Quick Facts

Quick facts

  • Originally from North Africa, Europe and Asia, White Poplar (Populus alba) is a large deciduous tree which is widely planted as an ornamental.
  • In Australia it spreads by suckers which may form dense thickets.
  • It is considered a threat to riparian vegetation and disturbed wetlands.
  • Because of its suckering ability, White Poplar may be difficult to eradicate in problem areas.
  • Can be controlled by continued application of herbicides to new suckers and foliage.

What Does It Look Like?

What is it?

White Poplar (Populus alba) is an erect, spreading or columnar, deciduous tree to 20 m tall. It has a white-grey to pale grey rough to smooth-barked trunk, with older trees developing dark furrowed bark on the lower trunk. Up the main trunk and on larger branches the bark has patterned fissures dark bark of vertical and horizontal rhombic shapes on the white-grey to pale grey bark, sometimes clustered randomly, or sometimes grouped in horizontal to vertical clusters up and round the trunk. These rhomboid shapes are smaller on thinner trunks and branches and increase in size on larger trunks towards the base. Leaves have 3 to 5 deep lobes like a maple leaf and are normally about as wide as long, or longer than wide, ranging from 3–12 cm. leaves are borne on petioles (Leaf-stalks) at least one-quarter as long as the leaf. Smaller leaves occur on shorter shoots which are 3–6 cm long, and are normally longer than wide. Leaves are dull dark green smooth and hairless above. Leaves below are white to pale grey  due to a covering of dense woolly hairs. Young shoots are covered with woolly hairs as seen on the underside of leaves. 

Its purplish flowers are borne in catkins vertically hanging spike of flowers of one sex (either male or female) and appear on small branches before the leaves develop. Male flowers are different from female flowers. Male flowers have 4 stamens. Female flowers have 2 stigmas.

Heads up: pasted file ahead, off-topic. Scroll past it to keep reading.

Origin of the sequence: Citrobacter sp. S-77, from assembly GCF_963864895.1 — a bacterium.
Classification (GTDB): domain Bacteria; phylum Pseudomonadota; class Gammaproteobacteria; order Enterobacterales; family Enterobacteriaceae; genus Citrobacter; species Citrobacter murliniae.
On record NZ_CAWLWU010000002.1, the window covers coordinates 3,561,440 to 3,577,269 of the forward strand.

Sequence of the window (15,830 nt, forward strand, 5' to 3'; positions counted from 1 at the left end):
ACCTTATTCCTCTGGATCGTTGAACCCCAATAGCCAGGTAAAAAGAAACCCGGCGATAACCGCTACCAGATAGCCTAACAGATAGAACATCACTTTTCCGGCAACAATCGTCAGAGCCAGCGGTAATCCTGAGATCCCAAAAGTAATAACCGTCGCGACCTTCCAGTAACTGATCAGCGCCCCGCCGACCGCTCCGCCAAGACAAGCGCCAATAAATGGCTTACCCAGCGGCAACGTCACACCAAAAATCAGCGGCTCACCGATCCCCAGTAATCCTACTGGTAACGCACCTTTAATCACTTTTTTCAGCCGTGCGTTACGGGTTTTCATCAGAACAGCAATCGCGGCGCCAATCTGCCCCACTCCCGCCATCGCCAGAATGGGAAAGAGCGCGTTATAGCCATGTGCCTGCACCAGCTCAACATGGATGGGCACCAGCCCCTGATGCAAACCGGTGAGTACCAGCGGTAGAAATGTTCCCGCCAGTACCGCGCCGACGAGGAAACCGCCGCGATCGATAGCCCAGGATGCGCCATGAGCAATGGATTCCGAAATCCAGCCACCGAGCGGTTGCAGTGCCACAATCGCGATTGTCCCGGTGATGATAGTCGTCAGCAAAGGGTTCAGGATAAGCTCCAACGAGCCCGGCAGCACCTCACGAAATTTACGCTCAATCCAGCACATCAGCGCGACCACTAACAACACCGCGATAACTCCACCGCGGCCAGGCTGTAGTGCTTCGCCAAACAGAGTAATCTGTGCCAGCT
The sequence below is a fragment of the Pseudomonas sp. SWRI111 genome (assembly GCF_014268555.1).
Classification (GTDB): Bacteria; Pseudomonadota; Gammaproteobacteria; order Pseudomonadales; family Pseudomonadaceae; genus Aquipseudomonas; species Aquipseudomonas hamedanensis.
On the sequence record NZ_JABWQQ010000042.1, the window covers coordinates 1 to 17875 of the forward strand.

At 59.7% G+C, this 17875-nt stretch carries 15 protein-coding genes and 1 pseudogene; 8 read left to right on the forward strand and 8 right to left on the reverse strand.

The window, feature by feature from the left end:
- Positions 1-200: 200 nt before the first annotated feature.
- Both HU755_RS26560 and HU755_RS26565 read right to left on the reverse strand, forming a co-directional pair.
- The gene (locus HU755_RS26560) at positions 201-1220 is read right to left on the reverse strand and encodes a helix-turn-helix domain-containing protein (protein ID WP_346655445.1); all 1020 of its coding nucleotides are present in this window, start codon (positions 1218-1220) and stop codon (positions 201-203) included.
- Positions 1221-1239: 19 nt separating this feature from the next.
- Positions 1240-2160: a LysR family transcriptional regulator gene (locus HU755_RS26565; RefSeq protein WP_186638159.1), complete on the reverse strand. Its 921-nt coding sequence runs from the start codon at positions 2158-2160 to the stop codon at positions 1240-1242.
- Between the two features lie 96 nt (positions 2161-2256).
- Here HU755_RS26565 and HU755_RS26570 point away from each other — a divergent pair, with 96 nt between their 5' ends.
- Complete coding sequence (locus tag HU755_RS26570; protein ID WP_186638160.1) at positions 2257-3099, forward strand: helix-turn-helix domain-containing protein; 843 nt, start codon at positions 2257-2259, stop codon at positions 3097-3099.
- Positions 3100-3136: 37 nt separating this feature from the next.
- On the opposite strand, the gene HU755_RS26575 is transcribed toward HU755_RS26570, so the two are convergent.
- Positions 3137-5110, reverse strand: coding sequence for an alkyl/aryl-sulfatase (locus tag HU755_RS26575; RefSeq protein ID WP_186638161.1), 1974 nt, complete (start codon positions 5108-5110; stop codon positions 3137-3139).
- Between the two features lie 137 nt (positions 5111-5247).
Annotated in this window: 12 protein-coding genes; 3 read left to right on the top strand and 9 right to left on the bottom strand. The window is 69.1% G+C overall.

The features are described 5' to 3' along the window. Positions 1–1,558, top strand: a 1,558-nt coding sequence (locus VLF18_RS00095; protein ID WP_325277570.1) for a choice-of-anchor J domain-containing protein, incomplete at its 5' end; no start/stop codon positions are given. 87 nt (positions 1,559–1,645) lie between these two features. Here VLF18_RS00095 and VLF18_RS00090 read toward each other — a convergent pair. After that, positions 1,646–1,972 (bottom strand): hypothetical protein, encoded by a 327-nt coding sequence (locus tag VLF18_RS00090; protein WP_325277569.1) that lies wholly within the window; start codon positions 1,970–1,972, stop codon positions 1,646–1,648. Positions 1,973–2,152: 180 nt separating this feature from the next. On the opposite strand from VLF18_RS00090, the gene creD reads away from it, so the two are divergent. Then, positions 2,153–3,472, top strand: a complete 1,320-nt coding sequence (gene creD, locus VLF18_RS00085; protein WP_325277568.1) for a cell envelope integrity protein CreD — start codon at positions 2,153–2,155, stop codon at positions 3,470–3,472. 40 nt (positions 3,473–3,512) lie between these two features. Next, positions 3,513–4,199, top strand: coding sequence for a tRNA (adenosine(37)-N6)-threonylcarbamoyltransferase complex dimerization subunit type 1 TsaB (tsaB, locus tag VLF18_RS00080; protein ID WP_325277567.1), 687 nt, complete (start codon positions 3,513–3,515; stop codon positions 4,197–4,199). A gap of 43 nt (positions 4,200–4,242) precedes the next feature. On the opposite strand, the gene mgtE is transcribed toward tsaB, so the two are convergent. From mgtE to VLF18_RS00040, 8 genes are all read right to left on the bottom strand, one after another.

The fruit consists of a two-valved, 3 mm long capsule with numerous tightly packed cotton-like seeds (Rodd 1982; Harden & Rodd 1990; Carr & Walsh 1996; VicFlora 2016).

For further information and assistance with identification of White Poplar contact the herbarium in your state or territory.

Flower colour


Growth form (weed type/habit)


Where it currently grows? Preferred habitat

White Poplar has been recorded from riparian forest, disturbed wetlands and poorly drained depressions along roadsides and river banks (Harden & Rodd 1990; Carr & Walsh 1996; Hussey et al. 1997) in cool temperate areas with a mean annual rainfall is in the range 300–1000 mm 

Are there similar species?

White Poplar is closely related to and often resembles Willow (Salix) species. The winter buds in Willows have a single outer scale (small, hardened leaf), while those in the Poplars have several outer scales. Also, Willow leaves are normally narrower (less than 5 cm wide) compared to White Poplar, whose leaves are generally greater that 5 cm wide (Rodd 1982).

In Australia there are two additional Poplar species grown in cultivation. These are Lombardy Poplar (Populus nigra) and P. x canescens (a fertile hybrid derived from P. alba and P. tremula). 

The leaves of Lombardy Poplar lack the white hairs which densely cover the under surface of a White Poplar leaf and its leaves are never lobed as they frequently are in White Poplar. 

Populus x canescens is distinguished from White Poplar by its longer leaf stalks. Also the margins of P. x canescens are irregularly toothed or shallowly lobed, never deeply lobed as they frequently are in White Poplar (Carr & Walsh 1996).

White Poplar may also be mistaken for Silver Birch (Betula pendula). Silver Birch lacks the dense covering of white hairs on the under surface of the leaf blade of White Poplar (Groves et al. 2005).

Why Is It A Weed?

What are its impacts?

A weed of roadsides, disturbed areas, coastal dunes, wetlands. The suckers from the roots form dense stands to crowd out other vegetation

Agriculture: Not generally a weed of agriculture. However, White Poplar when planted on the boundaries of paddocks can sucker, with suckering plants invading the margins of pastures. 

Native ecosystems: White Poplar spreads by suckers and can form dense thickets. Dense thickets shade out native vegetation and prevent a healthy understorey, thereby decreasing habitat for reliant native animal species. Although they have been used for bank stabilisation, they can result in erosion via the redirection of water and can trap sediment and block flow in rivers.  In Western Australia it has formed dense stands in disturbed wetlands from Perth to Albany. It is considered a threat to riparian vegetation in Victoria. It has spread along the Murrumbidgee River and in wet areas in rural parts of the Australian Capital Territory (Groves et al. 2005). In the United States White Poplar out-competes native species in a variety of soil types in sunny conditions (Remaley & Swearingen 2006).